Women And Philately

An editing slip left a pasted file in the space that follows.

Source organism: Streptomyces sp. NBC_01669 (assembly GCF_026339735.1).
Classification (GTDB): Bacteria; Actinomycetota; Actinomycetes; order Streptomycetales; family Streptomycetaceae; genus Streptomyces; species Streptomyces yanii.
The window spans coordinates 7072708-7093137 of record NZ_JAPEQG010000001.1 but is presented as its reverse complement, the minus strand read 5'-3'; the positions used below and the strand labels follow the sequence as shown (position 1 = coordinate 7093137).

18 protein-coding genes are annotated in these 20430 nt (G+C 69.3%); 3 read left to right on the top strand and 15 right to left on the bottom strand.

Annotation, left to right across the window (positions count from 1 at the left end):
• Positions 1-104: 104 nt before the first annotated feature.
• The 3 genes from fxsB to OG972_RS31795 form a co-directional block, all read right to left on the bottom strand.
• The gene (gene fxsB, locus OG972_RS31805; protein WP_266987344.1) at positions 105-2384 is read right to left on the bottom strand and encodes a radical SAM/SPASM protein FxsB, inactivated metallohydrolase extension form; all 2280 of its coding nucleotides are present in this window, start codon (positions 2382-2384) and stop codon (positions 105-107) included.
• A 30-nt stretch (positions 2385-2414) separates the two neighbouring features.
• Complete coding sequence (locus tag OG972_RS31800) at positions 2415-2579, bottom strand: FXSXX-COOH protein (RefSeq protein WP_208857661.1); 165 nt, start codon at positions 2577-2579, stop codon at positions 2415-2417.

Women and men probably collect things about equally.  Women however just don’t collect stamps. Philately has long been a man’s domain. After the passing of the “timbramania” phase  about 1860, the vast majority of stamp collectors, and certainly the vast majority of more serious philatelists have been men. Of the hundreds of early philatelic books and articles that I’ve read only a few have been penned by women. Of the people who have listed themselves as “followers” of this blog, all are men. And the APS membership is 90% male. There are three main reasons for this. First there is a male tradition in the hobby that is self reinforcing. My boyhood stamp club didn’t exclude girls, but there were no female members either. Several of the club members have returned to their hobby following the long tradition of inactivity during the third, fourth and fifth decades of life. Girls didn’t collect much when I was a kid and so they have no fond memories of a hobby to go back to. Second, for most philatelists their hobby is a solitary one-they study and acquire their stamps alone and their contact with others is on the Internet and through magazines, not in person. Women tend to be more social than men and stamp collecting is not an intrinsically social hobby. Even the women who gravitate to the hobby tend to be overrepresented in the social aspects of our hobby such as at stamp clubs and running for the APS Board. Third, society provides more outlets for the collecting needs of women as opposed to men. Many household items that people own in far greater proportion than they need are really satisfying this collecting need. Indulgences in  flatware and plates and crystal and closets full of shoes and belts and often the better half indulging their collections. Years ago we had all hoped that the future of the hobby would have a more feminine flavor. This hasn’t happened and it doesn’t look likely in the near future either.

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